• The Digital House of Care: information solutions for integrated care

      Muirhead, Andrew; Howard, Brenda; Ward, Derek; University of Derby (Emerald, 2016-10-17)
      Purpose – The purpose of this paper is to describe the development of a digital tool in an English county striving towards a vision of integrated information that is used to underpin an increasingly integrated future of health and social care delivery. Design/methodology/approach – It discusses the policy context nationally, the origins and implementation of the initiative, the authors’ experiences and viewpoint highlighting key challenges and learning, as well as examples of new work undertaken. Findings – In all, 12 health and care organisations have participated in this project. The ability for local commissioners and providers of services to now understand “flow” both between and within services at a granular level is unique. Costs are modest, and the opportunities for refining and better targeting as well as validating services are significant, thus demonstrating a return on investment. Key learning includes how organisational development was equally as important as the implementation of innovative new software, that change management from grass roots to strategic leaders is vital, and that the whole system is greater than the sum of its otherwise in-silo parts. Practical implications – Data linkage initiatives, whether local, regional or national in scale, need to be programme managed. A robust governance and accountability framework must be in place to realise the benefits of such as a solution, and IT infrastructure is paramount. Social implications – Organisational development, collaborative as well as distributed leadership, and managing a change in culture towards health and care information is critical in order to create a supportive environment that fosters learning across organisational boundaries. Originality/value – This paper draws on the recent experience of achieving large-scale data integration across the boundaries of health and social care, to help plan and commission services more effectively. This rich, multi-agency intelligence has already begun to change the way in which the system considers service planning, and learning from this county’s approach may assist others considering similar initiatives.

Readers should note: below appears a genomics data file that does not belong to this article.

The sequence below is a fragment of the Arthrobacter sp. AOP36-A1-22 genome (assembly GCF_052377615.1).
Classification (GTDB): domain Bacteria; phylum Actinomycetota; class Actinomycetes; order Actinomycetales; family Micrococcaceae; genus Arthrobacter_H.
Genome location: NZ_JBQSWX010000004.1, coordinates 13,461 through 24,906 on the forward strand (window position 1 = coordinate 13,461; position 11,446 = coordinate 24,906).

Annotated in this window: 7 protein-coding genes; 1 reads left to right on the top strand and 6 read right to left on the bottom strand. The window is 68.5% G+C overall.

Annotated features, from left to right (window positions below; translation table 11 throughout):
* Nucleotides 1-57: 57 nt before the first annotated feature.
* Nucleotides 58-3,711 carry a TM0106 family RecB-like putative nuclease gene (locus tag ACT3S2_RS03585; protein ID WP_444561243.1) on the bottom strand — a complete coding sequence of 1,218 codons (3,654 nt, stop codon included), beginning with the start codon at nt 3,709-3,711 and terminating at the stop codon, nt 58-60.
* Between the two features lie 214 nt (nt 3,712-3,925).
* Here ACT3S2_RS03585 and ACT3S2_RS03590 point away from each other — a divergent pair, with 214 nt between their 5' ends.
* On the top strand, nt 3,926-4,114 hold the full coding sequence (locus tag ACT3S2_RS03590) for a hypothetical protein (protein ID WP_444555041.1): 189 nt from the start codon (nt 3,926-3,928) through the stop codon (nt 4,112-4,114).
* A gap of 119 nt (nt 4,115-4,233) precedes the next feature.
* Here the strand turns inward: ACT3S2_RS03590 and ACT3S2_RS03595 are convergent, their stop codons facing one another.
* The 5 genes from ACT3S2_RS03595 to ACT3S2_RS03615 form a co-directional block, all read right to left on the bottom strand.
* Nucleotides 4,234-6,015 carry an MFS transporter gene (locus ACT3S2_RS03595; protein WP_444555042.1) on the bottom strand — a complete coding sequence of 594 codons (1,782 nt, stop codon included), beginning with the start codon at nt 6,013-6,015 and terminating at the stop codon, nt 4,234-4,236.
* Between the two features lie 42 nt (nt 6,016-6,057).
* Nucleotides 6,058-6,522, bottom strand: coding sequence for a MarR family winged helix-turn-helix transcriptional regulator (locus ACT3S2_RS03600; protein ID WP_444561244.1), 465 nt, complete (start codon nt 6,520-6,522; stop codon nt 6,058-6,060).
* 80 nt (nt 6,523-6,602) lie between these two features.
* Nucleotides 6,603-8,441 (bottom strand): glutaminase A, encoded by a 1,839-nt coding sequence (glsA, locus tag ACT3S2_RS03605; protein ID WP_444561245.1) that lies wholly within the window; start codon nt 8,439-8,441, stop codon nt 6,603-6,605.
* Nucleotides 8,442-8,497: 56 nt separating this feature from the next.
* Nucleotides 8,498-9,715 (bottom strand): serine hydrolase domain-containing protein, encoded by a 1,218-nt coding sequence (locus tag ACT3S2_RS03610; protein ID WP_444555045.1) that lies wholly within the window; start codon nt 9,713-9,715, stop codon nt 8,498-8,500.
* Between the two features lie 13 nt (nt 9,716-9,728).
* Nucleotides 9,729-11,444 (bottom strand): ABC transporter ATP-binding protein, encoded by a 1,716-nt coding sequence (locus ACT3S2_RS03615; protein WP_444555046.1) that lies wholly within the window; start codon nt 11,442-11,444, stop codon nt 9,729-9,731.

• Digital interventions to promote self-management in people with osteoarthritis: systematic review and meta-analysis - Study protocol